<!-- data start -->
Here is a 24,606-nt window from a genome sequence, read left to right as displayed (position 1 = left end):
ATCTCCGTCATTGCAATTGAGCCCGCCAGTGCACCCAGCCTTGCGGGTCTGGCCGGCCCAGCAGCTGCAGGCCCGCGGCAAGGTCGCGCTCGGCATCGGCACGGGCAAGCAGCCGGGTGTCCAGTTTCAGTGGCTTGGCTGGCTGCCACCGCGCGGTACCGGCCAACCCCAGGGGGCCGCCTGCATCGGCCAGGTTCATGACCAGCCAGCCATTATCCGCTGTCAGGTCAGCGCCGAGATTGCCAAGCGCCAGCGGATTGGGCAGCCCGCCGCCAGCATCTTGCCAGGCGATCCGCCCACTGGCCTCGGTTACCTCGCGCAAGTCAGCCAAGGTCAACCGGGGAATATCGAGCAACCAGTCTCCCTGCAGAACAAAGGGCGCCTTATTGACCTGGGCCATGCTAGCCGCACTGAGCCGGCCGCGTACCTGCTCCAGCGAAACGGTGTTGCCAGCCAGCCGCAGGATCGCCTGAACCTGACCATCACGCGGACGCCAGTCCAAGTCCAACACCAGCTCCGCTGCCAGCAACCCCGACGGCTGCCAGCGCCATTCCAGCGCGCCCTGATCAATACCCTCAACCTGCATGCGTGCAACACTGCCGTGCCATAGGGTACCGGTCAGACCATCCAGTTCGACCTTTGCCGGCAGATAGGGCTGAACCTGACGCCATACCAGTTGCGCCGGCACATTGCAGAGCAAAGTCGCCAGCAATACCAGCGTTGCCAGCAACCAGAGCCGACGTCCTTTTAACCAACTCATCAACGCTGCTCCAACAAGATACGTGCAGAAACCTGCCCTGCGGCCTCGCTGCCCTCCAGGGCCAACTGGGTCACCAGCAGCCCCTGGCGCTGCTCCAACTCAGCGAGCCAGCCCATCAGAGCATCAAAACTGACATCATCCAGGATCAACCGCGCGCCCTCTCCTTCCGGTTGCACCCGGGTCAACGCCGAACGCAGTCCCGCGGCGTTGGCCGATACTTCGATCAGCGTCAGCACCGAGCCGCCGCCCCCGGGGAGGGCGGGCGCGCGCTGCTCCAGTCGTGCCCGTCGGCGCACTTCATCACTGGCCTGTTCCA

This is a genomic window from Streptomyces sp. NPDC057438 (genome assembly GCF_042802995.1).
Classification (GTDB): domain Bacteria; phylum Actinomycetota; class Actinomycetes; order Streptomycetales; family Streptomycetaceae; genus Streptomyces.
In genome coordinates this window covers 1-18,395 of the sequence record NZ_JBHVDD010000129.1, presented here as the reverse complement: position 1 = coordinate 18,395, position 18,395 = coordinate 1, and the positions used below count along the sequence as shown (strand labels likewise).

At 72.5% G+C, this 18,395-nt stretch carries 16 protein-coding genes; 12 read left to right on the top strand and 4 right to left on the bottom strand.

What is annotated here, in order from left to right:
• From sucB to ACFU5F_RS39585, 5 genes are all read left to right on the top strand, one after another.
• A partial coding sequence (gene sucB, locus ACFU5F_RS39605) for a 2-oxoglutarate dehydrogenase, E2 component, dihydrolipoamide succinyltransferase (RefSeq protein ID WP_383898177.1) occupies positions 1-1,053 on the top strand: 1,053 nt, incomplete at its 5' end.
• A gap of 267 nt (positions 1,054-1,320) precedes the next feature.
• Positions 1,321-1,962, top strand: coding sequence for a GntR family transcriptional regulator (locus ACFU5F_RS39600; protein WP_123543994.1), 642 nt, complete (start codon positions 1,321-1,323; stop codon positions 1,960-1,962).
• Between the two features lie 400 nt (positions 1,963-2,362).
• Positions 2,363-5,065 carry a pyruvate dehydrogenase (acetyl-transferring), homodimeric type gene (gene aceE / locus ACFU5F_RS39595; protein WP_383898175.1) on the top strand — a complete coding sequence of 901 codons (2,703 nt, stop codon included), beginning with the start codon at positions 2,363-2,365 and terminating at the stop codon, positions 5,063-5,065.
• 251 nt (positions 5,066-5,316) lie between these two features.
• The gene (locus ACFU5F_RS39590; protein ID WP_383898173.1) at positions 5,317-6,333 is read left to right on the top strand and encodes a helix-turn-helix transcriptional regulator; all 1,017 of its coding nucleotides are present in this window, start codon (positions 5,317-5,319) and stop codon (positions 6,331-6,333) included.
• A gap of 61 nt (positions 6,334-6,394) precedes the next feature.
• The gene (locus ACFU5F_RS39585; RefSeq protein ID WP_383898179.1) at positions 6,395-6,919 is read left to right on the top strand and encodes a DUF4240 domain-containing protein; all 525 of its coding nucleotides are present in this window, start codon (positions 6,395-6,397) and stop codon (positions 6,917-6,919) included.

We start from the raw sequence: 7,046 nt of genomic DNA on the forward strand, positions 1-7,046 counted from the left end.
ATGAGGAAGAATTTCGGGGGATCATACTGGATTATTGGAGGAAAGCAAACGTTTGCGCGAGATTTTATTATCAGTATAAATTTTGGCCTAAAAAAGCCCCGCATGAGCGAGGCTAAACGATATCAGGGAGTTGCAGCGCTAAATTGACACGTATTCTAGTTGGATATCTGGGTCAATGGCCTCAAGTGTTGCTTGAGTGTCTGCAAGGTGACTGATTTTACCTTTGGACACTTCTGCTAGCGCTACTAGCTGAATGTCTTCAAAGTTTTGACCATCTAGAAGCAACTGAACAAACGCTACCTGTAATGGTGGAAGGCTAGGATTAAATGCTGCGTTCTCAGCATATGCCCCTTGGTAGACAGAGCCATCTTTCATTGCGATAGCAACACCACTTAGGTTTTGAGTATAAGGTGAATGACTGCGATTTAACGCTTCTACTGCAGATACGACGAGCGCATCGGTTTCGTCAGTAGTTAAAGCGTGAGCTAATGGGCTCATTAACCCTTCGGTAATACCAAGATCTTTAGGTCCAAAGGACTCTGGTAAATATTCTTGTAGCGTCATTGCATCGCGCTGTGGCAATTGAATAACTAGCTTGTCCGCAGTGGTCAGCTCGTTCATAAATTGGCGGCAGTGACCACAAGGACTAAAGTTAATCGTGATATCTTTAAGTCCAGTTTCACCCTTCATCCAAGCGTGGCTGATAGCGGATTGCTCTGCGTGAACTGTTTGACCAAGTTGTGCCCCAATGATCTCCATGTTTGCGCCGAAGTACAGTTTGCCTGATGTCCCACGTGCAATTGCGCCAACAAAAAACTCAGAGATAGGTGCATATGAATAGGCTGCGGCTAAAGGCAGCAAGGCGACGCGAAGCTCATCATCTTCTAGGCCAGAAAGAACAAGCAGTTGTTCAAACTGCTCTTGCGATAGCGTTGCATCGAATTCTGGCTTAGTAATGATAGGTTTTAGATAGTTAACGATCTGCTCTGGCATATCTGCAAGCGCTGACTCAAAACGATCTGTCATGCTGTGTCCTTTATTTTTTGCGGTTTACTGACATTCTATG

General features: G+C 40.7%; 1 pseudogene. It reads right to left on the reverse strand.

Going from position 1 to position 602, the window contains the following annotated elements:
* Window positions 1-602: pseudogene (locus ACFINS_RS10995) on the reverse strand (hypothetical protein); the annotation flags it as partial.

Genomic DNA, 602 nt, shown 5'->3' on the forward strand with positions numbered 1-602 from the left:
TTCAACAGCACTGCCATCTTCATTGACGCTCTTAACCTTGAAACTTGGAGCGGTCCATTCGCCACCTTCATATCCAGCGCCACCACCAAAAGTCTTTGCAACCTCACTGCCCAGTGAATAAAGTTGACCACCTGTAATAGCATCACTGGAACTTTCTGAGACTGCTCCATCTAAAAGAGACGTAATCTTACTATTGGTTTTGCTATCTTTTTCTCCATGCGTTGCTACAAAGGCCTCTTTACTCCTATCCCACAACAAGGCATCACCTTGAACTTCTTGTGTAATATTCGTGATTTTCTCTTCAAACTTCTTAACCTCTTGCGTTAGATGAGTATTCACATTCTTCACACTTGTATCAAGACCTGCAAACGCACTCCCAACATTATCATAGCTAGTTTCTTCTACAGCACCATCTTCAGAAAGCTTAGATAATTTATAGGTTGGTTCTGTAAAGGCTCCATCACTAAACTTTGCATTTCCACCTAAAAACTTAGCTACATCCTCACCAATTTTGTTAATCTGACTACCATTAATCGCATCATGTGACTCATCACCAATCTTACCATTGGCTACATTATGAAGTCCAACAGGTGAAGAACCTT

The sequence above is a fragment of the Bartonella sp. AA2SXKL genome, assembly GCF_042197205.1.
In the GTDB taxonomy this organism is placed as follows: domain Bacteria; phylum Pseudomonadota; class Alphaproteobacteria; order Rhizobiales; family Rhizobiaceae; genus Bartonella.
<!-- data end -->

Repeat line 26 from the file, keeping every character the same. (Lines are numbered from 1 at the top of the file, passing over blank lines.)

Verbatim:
In the GTDB taxonomy this organism is placed as follows: domain Bacteria; phylum Pseudomonadota; class Alphaproteobacteria; order Rhizobiales; family Rhizobiaceae; genus Bartonella.